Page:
Geolocation – Helping Us Adapt to Our New Normal

Innovative technologies, like geolocation, are being used to help with screening, tracking and designing a targeted response to help fight COVID-19.
Contact Tracing

The COVID-19 pandemic has triggered an unprecedented demand for digital technology solutions. During this pandemic, the technology sector has played a vital role in helping find solutions and aid communities in this time of need. Innovative technologies are being used across the world to improve screening, track the infection, help prioritize the use and allocation of resources, and design more targeted responses. That includes geolocation.

Geolocation can be described as a set of geographic coordinates used to determine a meaningful location, such as a street address. The technology has long been a staple in the operation of device applications, and today, we utilize geolocation to plot driving routes, map and track elevation changes, see location history, find nearby shops, tag images on social media, check in to places, and even get the weather based on your approximate location. In the wake of COVID-19, this technology has become more critical in our everyday lives as we find new ways to interact with friends and family and solve problems.

COVID-19 is a major public health threat to everyone but is especially concerning for seniors, individuals with compromised immune systems, and other at-risk individuals. This “new normal” has made it challenging and dangerous for these populations to go to stores and purchase the products and services they need. However, thanks to geolocation, these consumers have continued access to necessary items like food, water, and paper goods through online grocery services and delivery. Geolocation technology has also been critical to better understand the supply and demand for goods and services.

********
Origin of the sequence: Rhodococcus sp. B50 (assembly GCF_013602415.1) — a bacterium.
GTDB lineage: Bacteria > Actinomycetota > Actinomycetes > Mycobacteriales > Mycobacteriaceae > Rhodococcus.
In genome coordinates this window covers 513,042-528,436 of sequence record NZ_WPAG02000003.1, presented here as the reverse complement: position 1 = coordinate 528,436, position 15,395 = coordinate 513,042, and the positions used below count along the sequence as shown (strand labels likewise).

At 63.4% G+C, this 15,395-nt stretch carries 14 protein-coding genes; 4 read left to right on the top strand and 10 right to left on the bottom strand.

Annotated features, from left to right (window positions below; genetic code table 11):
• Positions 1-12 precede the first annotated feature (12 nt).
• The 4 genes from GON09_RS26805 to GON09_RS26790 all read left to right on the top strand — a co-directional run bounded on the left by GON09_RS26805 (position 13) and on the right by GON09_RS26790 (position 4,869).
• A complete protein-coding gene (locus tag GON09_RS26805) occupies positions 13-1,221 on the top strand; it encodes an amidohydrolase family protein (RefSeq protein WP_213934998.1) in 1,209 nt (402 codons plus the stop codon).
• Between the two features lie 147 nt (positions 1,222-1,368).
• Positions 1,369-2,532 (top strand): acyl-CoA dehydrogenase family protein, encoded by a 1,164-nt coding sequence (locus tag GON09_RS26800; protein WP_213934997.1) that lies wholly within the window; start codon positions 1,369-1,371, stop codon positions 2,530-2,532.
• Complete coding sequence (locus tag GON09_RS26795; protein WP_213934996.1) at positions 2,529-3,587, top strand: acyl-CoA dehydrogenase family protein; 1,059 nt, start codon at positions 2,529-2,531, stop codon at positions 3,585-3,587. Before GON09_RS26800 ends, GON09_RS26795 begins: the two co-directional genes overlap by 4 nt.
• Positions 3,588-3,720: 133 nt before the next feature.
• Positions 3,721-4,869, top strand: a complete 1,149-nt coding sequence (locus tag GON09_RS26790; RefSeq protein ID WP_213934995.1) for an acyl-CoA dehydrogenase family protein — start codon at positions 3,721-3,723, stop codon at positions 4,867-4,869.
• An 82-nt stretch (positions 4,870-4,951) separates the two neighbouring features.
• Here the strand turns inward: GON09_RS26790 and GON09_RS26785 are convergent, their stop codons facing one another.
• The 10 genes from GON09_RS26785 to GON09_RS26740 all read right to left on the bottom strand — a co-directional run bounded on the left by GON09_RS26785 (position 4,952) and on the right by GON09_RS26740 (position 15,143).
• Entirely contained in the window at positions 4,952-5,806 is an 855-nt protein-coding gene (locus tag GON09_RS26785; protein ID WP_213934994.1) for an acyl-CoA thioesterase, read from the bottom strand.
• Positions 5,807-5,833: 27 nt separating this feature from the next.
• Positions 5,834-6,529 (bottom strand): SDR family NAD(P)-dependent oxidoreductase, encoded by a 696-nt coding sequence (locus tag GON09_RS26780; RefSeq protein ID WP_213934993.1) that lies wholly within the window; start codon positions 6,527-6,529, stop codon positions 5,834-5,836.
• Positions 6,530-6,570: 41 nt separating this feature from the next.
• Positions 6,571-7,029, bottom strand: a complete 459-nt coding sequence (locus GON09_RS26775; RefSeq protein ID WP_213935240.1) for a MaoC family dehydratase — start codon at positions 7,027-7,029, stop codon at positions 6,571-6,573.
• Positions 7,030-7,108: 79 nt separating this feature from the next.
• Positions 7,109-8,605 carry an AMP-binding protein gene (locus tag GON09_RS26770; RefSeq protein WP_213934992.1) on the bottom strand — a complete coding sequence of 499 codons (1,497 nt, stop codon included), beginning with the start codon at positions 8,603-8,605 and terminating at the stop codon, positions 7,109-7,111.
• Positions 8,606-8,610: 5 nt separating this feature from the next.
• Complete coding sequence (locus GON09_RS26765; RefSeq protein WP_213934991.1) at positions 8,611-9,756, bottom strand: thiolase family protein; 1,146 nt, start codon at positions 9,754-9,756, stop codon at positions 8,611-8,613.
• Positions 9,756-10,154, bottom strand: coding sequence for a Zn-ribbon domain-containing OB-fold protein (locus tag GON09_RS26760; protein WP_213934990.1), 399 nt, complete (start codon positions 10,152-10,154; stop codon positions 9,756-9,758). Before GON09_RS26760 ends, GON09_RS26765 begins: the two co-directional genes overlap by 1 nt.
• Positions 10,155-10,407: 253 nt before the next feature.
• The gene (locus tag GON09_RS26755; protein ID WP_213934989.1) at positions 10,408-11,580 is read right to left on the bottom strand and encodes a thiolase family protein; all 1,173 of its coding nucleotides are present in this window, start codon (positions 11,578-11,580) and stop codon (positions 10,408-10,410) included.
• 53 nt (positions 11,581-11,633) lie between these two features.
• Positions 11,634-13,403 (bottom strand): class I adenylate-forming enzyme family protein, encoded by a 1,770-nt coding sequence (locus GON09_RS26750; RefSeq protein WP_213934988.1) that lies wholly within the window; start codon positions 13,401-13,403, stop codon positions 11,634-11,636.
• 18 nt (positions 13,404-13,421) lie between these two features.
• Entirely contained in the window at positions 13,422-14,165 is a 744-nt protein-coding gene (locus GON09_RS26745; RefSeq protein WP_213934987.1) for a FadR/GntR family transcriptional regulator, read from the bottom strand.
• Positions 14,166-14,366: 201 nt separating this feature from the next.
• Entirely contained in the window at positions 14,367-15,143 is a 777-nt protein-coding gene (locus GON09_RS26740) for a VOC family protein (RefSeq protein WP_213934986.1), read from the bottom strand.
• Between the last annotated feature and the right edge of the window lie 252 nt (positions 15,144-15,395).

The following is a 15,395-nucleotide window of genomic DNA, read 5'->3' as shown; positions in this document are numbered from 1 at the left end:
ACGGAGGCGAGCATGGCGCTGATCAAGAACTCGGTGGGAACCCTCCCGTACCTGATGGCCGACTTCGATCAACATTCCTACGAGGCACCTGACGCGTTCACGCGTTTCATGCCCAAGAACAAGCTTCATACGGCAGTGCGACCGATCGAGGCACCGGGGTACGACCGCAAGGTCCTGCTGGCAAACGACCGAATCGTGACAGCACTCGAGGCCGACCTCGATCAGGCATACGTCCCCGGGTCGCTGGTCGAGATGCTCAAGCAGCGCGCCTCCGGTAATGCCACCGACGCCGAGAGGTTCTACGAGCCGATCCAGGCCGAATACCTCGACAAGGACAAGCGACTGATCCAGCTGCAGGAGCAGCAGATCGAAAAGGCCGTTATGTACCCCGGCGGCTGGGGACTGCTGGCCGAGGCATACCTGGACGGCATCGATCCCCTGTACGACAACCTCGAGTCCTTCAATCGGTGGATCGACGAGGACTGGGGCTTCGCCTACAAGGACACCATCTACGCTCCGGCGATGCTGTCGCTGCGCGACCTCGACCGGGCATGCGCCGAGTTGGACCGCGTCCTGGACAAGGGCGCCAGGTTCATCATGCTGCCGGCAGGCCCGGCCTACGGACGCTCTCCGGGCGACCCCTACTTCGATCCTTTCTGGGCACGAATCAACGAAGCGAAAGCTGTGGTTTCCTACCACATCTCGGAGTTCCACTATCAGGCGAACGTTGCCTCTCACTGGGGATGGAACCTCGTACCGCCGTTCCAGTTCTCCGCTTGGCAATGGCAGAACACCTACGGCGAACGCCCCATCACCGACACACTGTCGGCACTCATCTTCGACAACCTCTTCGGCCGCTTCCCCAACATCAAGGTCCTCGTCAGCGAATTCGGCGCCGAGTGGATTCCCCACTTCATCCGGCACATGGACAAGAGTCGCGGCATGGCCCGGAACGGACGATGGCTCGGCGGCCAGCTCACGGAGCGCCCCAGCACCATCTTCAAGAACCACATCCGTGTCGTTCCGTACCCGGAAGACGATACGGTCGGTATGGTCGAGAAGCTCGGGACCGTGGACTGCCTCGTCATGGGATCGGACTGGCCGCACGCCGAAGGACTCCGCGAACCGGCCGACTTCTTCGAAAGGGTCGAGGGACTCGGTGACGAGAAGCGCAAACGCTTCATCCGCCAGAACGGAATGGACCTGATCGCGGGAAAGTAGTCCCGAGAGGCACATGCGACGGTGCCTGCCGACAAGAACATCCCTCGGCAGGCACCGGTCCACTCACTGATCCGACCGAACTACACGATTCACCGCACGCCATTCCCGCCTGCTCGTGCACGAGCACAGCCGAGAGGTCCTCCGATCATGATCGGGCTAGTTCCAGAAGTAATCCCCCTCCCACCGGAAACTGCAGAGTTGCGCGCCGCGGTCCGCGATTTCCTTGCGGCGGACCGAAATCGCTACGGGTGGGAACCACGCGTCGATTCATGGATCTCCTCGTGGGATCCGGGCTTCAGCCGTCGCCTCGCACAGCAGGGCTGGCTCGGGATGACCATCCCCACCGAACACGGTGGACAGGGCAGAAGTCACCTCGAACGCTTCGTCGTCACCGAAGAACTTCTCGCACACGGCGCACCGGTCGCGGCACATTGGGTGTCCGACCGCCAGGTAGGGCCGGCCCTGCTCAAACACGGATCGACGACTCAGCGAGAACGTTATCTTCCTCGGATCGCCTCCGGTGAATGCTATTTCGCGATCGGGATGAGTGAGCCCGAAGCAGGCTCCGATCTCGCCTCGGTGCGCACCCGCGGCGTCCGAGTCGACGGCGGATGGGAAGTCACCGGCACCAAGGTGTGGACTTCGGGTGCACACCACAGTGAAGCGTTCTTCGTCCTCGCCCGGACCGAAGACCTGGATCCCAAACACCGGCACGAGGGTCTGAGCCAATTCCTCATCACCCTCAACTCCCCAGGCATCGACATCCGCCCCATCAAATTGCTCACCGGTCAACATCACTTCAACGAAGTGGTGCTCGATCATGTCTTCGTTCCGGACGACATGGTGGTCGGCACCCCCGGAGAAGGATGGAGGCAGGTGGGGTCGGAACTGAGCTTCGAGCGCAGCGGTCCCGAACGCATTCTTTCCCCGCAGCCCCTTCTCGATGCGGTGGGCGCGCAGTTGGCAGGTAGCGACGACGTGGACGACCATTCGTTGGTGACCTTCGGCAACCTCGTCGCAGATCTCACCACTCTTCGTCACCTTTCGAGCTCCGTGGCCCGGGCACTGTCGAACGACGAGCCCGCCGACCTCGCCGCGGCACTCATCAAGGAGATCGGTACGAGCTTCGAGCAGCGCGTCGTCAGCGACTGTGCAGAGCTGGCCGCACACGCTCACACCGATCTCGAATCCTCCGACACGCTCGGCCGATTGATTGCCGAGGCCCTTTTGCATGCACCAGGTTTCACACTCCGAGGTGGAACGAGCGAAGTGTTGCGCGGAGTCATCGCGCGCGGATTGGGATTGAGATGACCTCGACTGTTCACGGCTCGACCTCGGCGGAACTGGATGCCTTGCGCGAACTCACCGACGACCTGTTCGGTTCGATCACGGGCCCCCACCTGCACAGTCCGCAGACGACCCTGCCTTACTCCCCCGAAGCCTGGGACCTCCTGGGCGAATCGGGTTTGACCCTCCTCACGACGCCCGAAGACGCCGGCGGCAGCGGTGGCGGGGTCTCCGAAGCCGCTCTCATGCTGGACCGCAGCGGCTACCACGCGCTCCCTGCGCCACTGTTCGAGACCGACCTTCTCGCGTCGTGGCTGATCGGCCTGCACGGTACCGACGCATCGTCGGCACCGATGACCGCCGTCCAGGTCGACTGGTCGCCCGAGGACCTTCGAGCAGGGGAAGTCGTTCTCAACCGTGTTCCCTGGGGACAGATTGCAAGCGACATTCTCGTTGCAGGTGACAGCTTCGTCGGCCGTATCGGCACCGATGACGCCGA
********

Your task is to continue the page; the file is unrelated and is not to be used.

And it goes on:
For example, products ordered from online marketplaces are deemed available based on a consumer’s location and the inventory in warehouses near them. While Region A might be fully stocked with disinfectant, Region B might be awaiting a delivery and unable to process an order quickly. Geolocation helps determine the delivery time of these goods and enables delivery drivers to safely bring items to a consumer’s home, eliminating the need for a visit to the store and a greater risk of infection.

Given the magnitude of COVID-19 cases and plans to eventually relax mitigation efforts such as stay at home orders and social distancing, communities are using additional data to help drive their decisions, especially as more jurisdictions work to stem the tide of the pandemic via contact tracing measures.

Contact tracing, a core disease control measure employed by local and state health department personnel for decades, is a key strategy for preventing further spread of COVID-19. In general, contact tracing is the technique public health workers use to identify carriers of an infectious disease and then uncover who else they may have exposed, in an effort to isolate those at risk and halt the illness’s spread. It’s a time-tested investigation method used to successfully fight outbreaks of diseases.

Countries around the world are already using it against COVID-19 with great success. In Australia, for example, there were 2 million downloads of their contact tracing app on the first day it launched. Now, many U.S. states are beginning to assemble their own COVID tracing teams using traditional data collection measures combined with digital solutions that rely on geolocation technologies. Massachusetts, for example, has created the COVID-19 Community Tracing Collaborative and New York, New Jersey and Connecticut are working together on a contact tracing program that will last through next flu season. At the same time, companies, including Apple and Google, are building systems to help expand and notify people who might have been exposed using Bluetooth technology instead of geolocation.

Whether contact tracing is done manually by teams of investigators or automated through increased use of geolocation and other technologies, digital tools have the power of complementing and scaling up the work done by human teams. Coordinating both manual and automated efforts at the large volume required will help monitor the spread of COVID-19. Used together, they can help leaders understand if their efforts to mitigate the spread of this disease is truly working. 

This is the third in a six-part series on how COVID-19 is impacting state governments.
Part 1: Updates to IT Infrastructure Will Help Those Impacted by COVID-19
Part 2: What COVID-19 is Teaching Us About Virtual Learning

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